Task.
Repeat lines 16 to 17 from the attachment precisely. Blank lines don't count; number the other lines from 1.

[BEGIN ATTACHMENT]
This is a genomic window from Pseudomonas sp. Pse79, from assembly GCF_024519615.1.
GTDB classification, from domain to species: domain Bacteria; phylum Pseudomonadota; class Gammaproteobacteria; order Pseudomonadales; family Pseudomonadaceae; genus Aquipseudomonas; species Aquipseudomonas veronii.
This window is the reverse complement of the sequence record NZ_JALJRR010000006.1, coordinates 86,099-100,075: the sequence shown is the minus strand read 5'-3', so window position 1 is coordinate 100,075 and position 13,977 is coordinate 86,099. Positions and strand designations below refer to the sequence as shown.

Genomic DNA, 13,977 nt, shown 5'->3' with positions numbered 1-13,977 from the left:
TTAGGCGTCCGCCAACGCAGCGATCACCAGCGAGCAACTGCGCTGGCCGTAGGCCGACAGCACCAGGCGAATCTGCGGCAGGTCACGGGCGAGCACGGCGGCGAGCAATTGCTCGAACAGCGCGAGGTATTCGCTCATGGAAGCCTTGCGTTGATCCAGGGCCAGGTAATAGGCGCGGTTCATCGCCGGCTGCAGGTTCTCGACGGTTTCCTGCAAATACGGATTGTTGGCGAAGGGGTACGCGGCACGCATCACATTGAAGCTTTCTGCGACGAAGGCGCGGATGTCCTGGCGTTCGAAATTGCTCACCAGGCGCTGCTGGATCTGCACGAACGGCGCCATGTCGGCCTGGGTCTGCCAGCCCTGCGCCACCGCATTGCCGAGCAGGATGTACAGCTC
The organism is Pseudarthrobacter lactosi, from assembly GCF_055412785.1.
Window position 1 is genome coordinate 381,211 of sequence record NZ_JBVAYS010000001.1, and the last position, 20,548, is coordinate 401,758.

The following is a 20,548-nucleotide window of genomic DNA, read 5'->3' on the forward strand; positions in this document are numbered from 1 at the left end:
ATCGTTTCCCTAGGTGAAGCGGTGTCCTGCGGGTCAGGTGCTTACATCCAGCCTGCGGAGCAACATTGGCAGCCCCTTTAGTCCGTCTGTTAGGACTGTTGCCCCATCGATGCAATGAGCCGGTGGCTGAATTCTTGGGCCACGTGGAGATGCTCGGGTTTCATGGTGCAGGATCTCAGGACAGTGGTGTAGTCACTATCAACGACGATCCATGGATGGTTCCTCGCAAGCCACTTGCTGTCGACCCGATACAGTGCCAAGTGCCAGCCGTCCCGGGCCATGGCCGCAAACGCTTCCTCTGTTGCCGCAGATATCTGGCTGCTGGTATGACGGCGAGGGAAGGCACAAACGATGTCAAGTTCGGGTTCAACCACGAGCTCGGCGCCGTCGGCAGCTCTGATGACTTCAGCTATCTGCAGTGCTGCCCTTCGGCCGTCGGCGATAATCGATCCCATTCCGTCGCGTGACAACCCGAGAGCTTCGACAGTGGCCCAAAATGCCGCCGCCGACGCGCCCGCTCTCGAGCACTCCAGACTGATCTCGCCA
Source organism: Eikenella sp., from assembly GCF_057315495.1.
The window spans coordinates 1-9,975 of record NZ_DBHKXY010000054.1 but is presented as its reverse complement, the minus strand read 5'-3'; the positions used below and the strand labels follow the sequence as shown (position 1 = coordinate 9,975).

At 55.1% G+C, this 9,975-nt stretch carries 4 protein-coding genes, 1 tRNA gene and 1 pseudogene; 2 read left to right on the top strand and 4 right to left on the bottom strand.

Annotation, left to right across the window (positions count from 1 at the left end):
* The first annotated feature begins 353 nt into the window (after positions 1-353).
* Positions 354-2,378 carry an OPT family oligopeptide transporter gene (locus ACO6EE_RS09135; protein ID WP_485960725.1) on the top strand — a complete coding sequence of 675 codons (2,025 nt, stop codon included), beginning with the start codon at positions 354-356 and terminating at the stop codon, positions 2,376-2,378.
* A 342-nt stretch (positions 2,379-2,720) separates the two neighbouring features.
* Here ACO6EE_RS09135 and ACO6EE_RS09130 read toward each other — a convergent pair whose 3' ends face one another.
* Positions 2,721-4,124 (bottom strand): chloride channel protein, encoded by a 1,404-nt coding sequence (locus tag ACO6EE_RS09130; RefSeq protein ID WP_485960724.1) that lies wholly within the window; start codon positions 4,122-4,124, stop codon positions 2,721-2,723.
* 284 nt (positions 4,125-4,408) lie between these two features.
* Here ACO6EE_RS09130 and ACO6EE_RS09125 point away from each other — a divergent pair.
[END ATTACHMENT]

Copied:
* A 342-nt stretch (positions 2,379-2,720) separates the two neighbouring features.
* Here ACO6EE_RS09135 and ACO6EE_RS09130 read toward each other — a convergent pair whose 3' ends face one another.